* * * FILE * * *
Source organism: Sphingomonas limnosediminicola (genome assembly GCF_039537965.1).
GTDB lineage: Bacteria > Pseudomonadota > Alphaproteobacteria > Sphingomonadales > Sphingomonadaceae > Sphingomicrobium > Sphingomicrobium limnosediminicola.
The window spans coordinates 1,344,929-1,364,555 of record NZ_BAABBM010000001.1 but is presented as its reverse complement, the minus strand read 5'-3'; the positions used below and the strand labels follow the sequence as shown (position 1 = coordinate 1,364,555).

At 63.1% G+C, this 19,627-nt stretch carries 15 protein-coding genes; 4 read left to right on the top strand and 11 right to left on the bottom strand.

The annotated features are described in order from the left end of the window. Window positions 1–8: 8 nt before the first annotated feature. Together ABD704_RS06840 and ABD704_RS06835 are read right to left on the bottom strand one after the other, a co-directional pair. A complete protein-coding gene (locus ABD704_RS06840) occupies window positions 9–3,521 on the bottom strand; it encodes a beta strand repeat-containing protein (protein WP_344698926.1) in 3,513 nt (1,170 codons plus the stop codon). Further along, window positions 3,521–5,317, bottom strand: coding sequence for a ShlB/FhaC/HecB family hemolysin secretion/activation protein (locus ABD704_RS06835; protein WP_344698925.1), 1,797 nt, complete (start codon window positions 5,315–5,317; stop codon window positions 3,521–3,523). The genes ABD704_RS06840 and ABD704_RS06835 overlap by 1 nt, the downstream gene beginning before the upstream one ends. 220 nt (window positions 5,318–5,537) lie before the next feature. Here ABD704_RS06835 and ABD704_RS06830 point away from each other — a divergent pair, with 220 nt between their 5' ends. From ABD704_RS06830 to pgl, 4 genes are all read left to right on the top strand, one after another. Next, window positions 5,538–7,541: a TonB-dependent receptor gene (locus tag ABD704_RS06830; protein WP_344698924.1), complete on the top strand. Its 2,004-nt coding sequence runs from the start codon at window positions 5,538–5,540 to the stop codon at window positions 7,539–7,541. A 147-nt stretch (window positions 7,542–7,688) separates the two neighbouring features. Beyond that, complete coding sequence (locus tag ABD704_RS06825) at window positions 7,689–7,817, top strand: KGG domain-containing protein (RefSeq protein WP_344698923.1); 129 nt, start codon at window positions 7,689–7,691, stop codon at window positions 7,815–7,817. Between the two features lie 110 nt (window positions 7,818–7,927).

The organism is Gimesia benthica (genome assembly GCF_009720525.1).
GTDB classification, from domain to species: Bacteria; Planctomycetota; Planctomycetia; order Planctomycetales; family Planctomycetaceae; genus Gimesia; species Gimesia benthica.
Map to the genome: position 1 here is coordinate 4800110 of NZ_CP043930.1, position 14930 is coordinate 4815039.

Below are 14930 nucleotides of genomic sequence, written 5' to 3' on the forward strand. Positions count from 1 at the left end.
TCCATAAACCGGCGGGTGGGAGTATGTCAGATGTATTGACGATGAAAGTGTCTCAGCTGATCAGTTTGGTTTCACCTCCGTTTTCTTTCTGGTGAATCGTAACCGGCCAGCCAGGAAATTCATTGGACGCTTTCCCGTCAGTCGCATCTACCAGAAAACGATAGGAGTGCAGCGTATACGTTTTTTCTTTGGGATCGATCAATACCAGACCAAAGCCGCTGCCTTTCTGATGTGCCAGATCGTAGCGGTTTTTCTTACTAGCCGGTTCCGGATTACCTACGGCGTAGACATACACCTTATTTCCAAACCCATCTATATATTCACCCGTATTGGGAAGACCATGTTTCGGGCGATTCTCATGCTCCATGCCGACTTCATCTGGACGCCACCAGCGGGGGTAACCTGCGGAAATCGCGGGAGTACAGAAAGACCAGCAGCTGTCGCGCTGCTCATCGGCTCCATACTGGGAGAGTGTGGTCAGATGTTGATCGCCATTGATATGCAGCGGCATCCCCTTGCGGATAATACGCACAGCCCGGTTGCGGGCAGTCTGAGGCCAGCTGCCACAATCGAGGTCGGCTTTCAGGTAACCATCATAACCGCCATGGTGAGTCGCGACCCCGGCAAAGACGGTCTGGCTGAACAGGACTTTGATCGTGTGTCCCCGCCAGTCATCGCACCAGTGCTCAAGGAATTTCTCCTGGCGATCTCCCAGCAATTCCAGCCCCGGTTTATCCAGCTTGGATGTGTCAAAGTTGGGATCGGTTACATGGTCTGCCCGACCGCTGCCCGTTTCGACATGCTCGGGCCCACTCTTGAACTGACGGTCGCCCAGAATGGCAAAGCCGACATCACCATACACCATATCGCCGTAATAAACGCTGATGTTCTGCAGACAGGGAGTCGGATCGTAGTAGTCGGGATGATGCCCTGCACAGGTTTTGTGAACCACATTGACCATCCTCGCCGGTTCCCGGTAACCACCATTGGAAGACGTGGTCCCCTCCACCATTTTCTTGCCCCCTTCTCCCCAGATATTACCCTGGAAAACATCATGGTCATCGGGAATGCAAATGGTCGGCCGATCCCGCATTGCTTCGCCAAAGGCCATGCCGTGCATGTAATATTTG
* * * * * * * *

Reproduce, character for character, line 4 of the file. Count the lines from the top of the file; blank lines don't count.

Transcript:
At 63.1% G+C, this 19,627-nt stretch carries 15 protein-coding genes; 4 read left to right on the top strand and 11 right to left on the bottom strand.